Steven Mnuchin (Secretary of the Treasury), Linda McMahon (who heads the Small Business Administration), and Gary Cohn (economic adviser) all call the Trump DC hotel home during the work week.  They are paid by the government; they use that pay to live in the Trump Hotel; Donald Trump has a financial stake in the Trump Hotel and profits from each dollar spent in the hotel.  Therefore, Trump receives an emolument from the United States above and beyond his presidential salary.

Spokespeople for those individuals contend that since they pay a “fair market rate,” there are no constitutional problems.  As Donald Trump likes to say: “Wrong!”  Emoluments exist regardless of a transaction’s purported fair market value.  The very definition of the word — its definition as understood by the Constitution’s framers — encompassed all financial transaction between two parties.

This constitutional violation is yet another example of a bourgeoning kleptocratic administration.  Trump, by failing to divest from his business interests, stands to profit immensely from his position as president.  He’s pocketed money from foreign governments and from individuals lusting to stay in his hotels and properties to, in any way, support their idol.  And now he’s profiting from taxpayer dollars given to him by members of his cabinet.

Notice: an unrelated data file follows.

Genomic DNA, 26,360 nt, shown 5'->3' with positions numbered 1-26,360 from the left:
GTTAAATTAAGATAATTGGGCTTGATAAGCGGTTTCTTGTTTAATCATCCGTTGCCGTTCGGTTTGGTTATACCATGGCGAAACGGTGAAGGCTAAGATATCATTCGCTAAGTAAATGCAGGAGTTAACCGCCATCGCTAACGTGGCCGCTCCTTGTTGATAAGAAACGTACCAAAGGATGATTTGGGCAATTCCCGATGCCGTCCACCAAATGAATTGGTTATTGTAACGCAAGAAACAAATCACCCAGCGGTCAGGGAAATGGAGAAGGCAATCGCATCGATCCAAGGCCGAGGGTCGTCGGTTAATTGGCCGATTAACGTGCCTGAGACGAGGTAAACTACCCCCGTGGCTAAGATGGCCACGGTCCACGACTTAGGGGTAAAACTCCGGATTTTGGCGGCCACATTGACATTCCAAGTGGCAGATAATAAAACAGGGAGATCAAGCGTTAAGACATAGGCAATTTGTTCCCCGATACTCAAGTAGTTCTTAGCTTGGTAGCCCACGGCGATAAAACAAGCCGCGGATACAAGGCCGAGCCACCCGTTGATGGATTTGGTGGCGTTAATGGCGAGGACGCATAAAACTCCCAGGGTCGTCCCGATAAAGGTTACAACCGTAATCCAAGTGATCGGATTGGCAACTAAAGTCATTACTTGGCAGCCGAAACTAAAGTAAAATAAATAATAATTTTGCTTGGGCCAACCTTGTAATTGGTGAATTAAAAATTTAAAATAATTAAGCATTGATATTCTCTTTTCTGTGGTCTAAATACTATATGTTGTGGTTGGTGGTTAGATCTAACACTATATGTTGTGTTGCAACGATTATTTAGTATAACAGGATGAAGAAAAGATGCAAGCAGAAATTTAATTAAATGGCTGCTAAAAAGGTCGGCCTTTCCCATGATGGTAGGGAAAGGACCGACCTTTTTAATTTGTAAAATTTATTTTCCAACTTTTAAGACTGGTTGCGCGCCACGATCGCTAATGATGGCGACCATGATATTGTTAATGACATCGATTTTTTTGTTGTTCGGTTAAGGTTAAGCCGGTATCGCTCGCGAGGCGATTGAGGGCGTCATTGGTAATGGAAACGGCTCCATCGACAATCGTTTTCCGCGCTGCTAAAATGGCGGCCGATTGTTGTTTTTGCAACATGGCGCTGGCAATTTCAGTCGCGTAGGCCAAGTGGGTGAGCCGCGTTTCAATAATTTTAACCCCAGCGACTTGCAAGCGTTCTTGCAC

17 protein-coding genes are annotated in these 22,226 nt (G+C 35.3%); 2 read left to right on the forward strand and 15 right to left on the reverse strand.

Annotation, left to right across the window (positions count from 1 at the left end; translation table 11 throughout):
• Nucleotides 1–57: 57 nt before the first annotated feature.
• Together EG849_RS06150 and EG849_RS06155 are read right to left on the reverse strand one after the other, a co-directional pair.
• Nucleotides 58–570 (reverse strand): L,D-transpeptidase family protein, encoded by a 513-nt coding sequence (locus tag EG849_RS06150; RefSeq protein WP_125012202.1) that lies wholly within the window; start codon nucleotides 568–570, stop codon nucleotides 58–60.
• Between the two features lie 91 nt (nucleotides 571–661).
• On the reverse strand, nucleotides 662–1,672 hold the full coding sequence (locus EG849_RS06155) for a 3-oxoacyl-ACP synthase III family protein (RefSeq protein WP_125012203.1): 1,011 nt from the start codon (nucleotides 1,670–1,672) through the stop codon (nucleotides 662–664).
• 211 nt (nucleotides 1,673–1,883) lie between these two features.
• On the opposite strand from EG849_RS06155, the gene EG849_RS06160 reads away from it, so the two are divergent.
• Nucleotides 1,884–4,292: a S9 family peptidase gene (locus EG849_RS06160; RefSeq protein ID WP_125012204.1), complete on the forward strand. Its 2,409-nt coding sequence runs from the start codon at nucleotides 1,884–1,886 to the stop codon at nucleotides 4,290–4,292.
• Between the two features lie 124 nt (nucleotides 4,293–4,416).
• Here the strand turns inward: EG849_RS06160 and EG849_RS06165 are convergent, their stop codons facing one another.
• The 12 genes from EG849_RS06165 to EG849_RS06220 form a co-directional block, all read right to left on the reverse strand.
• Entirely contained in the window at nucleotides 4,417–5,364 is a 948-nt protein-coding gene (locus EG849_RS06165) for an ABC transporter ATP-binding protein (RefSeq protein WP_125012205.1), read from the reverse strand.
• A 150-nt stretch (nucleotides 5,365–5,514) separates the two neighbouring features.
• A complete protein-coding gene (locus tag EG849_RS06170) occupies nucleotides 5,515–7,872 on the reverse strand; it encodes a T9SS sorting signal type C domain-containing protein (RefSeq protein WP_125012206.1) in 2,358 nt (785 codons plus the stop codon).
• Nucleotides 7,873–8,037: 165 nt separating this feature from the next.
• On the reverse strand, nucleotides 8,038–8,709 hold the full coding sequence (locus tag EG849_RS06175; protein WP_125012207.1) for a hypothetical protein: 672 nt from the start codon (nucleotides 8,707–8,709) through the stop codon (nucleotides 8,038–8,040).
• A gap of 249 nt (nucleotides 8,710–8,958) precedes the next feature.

Violating the Domestic Emoluments Clause is yet another reason to urge impeachment.  Donald J. Trump has violated the letter and spirit of the Constitution and must be immediately removed from office.  Call your representatives and senators and urge them to begin the impeachment process.




donald trump emoluments clause

Donald Trump and the Emoluments Clause

Trump and the Emoluments Clause